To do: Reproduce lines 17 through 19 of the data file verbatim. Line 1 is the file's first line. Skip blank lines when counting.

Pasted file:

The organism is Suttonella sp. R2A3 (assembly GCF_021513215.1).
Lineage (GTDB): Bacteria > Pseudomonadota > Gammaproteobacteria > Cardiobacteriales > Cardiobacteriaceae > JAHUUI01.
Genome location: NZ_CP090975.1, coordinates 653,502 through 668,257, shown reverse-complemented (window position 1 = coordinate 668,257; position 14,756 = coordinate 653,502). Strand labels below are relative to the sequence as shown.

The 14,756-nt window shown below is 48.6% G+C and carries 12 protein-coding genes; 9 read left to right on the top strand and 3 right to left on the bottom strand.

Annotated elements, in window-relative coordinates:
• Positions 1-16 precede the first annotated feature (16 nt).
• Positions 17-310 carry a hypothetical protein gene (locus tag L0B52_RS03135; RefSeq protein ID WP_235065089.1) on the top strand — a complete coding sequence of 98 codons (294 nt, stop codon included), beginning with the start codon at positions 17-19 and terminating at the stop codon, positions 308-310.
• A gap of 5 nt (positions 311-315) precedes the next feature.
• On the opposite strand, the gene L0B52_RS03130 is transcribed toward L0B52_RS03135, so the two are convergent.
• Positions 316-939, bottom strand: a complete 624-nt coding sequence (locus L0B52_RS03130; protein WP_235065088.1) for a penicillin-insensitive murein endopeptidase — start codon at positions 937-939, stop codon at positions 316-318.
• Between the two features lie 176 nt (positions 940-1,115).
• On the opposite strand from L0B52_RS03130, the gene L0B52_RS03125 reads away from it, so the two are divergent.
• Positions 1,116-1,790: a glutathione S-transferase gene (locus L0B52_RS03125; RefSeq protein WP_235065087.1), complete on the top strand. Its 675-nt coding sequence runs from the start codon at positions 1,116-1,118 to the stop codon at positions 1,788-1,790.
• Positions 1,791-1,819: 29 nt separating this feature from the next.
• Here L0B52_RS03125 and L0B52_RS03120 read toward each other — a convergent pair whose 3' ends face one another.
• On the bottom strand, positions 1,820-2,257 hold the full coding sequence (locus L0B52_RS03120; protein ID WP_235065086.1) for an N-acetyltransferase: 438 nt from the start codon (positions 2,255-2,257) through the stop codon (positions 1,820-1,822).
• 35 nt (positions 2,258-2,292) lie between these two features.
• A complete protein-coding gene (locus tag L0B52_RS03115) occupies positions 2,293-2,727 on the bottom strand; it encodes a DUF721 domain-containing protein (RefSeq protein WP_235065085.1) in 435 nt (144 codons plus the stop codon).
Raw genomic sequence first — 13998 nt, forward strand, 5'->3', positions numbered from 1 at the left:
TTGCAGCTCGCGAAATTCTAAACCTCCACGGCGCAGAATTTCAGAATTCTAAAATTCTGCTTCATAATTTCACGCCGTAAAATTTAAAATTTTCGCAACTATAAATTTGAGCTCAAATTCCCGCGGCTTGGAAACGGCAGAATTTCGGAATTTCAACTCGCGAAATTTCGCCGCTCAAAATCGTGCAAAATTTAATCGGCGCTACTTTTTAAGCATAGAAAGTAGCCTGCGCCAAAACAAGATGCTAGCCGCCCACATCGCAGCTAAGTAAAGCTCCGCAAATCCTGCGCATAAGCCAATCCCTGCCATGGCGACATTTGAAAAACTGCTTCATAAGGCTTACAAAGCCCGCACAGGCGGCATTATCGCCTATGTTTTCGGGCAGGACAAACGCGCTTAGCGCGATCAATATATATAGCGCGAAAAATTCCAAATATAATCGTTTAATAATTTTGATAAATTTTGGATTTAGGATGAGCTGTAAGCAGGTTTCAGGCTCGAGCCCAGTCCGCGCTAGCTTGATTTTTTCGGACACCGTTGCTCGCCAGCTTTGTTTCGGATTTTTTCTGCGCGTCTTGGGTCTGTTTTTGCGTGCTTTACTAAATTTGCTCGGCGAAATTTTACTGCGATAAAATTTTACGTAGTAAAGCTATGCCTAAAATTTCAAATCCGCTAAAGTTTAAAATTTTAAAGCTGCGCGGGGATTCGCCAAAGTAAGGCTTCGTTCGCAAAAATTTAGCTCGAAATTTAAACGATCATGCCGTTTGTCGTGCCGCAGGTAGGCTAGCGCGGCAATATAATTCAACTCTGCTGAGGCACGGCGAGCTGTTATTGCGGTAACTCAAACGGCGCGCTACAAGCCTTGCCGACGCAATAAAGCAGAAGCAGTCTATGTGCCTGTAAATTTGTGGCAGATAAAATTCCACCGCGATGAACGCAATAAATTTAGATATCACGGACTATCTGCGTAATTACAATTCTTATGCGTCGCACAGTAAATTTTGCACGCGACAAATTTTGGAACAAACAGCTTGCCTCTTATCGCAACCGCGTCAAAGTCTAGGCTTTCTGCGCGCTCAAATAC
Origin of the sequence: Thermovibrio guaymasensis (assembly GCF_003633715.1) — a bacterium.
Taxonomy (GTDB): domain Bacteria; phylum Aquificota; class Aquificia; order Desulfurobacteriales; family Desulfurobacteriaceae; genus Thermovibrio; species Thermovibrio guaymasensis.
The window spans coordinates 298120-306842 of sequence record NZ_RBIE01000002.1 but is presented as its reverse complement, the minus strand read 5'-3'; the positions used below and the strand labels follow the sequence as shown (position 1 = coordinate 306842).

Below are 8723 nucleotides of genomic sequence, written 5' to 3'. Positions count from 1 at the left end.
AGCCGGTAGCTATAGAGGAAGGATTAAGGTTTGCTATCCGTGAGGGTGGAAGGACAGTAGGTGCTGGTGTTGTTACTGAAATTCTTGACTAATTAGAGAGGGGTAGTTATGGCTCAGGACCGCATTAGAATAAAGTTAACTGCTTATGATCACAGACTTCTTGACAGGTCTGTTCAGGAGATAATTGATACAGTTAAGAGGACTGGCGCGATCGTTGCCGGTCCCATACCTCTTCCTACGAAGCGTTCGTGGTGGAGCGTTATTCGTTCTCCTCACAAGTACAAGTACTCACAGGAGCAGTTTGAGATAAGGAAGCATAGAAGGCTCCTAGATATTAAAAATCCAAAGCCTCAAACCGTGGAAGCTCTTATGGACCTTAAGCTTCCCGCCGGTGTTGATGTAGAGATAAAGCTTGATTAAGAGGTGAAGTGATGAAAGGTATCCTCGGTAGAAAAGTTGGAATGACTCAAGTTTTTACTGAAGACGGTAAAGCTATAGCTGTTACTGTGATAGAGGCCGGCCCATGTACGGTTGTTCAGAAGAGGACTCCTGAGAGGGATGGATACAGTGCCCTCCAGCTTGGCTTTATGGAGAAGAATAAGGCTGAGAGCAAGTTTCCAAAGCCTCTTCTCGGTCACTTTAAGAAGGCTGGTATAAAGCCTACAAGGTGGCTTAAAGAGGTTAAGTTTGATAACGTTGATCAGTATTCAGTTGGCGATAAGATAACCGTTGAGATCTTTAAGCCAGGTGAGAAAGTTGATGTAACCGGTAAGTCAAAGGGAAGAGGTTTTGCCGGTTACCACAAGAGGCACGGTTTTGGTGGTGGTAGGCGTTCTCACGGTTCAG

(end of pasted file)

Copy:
• 35 nt (positions 2,258-2,292) lie between these two features.
• A complete protein-coding gene (locus tag L0B52_RS03115) occupies positions 2,293-2,727 on the bottom strand; it encodes a DUF721 domain-containing protein (RefSeq protein WP_235065085.1) in 435 nt (144 codons plus the stop codon).
Raw genomic sequence first — 13998 nt, forward strand, 5'->3', positions numbered from 1 at the left: